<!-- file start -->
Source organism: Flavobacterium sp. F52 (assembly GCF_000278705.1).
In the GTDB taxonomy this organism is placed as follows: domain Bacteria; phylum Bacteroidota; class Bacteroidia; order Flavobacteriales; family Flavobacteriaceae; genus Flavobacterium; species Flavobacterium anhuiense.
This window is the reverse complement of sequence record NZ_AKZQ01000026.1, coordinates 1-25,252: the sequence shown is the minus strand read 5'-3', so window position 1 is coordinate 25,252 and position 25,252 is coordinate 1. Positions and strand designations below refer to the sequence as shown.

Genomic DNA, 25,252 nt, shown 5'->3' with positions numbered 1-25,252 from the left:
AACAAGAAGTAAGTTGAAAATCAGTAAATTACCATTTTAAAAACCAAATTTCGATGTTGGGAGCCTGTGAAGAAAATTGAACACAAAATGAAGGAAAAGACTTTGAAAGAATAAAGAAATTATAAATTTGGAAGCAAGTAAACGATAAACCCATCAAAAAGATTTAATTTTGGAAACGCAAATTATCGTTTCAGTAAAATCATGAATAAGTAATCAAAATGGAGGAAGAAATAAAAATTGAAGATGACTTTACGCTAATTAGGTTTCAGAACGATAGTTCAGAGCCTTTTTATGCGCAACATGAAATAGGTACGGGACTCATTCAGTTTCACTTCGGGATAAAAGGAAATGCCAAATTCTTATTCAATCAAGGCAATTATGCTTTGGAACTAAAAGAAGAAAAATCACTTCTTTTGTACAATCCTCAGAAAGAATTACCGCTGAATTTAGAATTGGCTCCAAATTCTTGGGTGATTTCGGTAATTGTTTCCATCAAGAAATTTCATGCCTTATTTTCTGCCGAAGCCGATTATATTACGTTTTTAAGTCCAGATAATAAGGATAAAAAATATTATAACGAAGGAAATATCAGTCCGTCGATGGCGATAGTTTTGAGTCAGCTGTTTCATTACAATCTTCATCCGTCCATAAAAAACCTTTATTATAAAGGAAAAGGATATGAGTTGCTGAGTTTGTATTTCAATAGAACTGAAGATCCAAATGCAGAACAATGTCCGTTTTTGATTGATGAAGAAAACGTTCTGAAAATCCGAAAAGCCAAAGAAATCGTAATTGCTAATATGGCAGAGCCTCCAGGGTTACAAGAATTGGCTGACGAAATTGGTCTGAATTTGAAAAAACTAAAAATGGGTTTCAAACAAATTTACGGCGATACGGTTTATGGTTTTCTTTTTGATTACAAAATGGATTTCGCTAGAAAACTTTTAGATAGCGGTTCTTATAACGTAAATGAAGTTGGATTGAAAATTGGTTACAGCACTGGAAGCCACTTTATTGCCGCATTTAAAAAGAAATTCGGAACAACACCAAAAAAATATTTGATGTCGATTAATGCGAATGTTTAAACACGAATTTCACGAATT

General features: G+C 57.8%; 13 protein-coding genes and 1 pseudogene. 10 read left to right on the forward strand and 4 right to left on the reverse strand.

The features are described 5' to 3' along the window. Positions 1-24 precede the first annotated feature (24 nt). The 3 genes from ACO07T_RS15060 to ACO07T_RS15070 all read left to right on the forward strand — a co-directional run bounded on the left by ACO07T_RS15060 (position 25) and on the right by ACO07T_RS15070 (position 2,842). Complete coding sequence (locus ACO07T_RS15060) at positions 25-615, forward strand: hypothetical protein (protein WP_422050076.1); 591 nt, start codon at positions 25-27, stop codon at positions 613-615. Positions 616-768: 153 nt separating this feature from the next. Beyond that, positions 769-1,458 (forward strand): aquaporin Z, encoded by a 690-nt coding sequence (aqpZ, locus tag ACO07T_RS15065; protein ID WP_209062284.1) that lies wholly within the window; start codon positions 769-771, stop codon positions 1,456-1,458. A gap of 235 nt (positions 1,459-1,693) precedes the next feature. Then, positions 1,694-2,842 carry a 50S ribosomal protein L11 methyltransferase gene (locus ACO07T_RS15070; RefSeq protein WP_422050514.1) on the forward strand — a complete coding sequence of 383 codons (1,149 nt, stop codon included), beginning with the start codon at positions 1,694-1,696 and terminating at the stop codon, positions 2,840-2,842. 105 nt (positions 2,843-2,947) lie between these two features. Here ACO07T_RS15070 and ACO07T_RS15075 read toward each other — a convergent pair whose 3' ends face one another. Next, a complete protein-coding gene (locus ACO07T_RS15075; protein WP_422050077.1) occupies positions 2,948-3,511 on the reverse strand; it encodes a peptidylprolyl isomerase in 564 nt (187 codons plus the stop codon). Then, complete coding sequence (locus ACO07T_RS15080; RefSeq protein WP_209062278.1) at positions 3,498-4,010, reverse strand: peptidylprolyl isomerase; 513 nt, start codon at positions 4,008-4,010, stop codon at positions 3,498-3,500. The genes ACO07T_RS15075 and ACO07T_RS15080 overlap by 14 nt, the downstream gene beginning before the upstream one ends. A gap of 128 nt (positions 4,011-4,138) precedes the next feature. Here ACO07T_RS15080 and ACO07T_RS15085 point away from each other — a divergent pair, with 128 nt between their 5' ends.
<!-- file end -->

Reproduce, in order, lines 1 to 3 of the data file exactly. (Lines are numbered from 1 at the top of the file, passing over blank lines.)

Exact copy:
Source organism: Flavobacterium sp. F52 (assembly GCF_000278705.1).
In the GTDB taxonomy this organism is placed as follows: domain Bacteria; phylum Bacteroidota; class Bacteroidia; order Flavobacteriales; family Flavobacteriaceae; genus Flavobacterium; species Flavobacterium anhuiense.
This window is the reverse complement of sequence record NZ_AKZQ01000026.1, coordinates 1-25,252: the sequence shown is the minus strand read 5'-3', so window position 1 is coordinate 25,252 and position 25,252 is coordinate 1. Positions and strand designations below refer to the sequence as shown.